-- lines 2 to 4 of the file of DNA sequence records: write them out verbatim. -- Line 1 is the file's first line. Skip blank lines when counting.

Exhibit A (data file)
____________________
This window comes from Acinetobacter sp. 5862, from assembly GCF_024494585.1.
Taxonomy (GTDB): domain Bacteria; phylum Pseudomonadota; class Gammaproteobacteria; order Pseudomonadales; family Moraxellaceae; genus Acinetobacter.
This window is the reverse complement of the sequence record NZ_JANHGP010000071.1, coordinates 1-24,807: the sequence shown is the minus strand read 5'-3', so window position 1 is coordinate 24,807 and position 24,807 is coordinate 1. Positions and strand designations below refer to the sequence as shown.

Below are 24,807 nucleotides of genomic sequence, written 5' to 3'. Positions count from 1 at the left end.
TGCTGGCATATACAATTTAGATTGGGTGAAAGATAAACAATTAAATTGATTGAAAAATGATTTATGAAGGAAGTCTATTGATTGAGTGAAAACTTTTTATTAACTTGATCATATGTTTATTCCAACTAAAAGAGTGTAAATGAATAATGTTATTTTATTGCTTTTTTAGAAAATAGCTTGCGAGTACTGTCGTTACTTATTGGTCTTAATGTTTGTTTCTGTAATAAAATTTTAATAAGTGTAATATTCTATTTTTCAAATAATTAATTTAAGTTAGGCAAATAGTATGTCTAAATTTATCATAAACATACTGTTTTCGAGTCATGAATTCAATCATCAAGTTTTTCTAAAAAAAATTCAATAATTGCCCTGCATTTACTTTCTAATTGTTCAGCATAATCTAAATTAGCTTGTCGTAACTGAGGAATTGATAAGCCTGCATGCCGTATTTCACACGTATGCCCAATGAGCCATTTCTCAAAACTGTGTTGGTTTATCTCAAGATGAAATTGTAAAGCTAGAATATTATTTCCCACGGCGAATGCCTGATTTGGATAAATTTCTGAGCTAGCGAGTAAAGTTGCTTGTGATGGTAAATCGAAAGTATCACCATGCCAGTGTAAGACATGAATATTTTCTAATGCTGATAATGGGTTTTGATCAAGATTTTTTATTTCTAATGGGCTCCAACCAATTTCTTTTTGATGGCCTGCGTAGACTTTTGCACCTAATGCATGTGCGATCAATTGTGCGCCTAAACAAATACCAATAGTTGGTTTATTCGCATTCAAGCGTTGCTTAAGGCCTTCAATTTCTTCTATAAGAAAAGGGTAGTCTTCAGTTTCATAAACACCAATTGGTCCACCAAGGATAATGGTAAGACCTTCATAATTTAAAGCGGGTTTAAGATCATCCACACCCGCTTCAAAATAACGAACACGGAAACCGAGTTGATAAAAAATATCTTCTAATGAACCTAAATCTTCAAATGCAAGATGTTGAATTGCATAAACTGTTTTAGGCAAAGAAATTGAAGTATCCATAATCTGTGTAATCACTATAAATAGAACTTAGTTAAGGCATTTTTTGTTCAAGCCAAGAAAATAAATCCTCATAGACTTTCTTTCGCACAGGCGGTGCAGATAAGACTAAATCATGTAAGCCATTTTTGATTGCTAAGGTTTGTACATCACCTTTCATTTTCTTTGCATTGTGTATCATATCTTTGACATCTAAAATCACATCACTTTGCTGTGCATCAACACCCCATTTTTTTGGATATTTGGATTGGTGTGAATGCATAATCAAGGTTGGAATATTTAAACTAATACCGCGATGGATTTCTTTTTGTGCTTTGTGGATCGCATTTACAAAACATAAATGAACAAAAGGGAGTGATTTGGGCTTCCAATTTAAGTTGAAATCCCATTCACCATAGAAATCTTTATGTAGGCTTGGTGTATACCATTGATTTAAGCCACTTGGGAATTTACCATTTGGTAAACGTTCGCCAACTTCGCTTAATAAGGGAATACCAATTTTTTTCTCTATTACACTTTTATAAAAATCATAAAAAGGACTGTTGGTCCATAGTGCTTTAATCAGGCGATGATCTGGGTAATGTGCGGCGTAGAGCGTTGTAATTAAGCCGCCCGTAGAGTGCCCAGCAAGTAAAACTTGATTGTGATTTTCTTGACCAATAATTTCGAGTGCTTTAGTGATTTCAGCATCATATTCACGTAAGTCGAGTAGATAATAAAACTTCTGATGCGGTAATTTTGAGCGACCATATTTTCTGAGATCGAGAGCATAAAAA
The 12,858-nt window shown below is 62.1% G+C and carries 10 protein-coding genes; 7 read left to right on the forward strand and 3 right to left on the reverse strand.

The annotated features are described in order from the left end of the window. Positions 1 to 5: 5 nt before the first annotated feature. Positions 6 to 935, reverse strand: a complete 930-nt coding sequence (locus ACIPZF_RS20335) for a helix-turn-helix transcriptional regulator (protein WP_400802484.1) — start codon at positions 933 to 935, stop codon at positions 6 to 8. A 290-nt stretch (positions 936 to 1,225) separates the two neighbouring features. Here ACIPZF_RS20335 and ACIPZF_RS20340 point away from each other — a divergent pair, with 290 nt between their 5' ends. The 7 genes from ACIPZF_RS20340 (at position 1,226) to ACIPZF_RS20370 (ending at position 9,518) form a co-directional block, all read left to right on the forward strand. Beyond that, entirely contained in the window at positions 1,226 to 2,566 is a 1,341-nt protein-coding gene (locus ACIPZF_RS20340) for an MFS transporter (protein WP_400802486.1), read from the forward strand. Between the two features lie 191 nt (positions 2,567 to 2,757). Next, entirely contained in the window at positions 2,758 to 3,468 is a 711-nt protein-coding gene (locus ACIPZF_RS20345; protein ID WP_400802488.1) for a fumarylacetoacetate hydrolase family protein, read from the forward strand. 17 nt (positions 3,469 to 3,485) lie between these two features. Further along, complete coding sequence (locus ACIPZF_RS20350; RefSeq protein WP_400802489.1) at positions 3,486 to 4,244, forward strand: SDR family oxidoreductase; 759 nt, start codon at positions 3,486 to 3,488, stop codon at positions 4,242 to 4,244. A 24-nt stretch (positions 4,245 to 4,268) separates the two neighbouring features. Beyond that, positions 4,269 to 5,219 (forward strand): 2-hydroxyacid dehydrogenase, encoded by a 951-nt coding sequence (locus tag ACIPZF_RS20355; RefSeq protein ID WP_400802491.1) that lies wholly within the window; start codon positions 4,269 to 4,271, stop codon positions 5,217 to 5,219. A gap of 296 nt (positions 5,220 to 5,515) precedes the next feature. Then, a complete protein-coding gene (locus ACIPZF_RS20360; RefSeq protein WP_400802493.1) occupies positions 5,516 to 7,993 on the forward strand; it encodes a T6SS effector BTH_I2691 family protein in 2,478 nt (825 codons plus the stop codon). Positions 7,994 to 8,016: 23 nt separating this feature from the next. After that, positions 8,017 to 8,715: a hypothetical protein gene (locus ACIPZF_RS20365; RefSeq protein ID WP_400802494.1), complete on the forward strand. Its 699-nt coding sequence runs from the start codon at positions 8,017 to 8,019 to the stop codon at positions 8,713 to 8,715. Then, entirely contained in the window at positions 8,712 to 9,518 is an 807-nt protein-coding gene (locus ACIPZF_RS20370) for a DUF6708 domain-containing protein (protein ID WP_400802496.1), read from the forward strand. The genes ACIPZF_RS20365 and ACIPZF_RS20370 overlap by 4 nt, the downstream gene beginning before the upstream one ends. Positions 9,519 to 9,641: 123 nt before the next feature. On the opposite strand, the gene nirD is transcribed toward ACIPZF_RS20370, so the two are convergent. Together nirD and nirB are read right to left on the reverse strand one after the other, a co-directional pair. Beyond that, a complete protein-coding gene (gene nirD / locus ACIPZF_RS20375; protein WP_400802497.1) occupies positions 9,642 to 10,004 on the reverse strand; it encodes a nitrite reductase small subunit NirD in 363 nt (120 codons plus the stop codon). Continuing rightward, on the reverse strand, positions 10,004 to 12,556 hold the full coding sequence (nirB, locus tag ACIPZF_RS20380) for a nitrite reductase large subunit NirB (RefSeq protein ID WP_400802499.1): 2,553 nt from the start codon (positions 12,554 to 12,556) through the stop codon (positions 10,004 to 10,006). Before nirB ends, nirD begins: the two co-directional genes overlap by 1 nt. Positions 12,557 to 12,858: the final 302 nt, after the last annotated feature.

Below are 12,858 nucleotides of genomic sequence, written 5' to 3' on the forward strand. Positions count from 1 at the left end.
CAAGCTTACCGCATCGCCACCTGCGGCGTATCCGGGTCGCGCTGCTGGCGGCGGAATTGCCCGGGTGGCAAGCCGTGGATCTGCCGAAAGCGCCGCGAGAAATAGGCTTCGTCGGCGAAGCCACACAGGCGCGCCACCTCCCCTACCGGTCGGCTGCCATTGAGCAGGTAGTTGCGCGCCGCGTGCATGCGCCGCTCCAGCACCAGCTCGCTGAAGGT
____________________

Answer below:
Taxonomy (GTDB): domain Bacteria; phylum Pseudomonadota; class Gammaproteobacteria; order Pseudomonadales; family Moraxellaceae; genus Acinetobacter.
This window is the reverse complement of the sequence record NZ_JANHGP010000071.1, coordinates 1-24,807: the sequence shown is the minus strand read 5'-3', so window position 1 is coordinate 24,807 and position 24,807 is coordinate 1. Positions and strand designations below refer to the sequence as shown.

Below are 24,807 nucleotides of genomic sequence, written 5' to 3'. Positions count from 1 at the left end.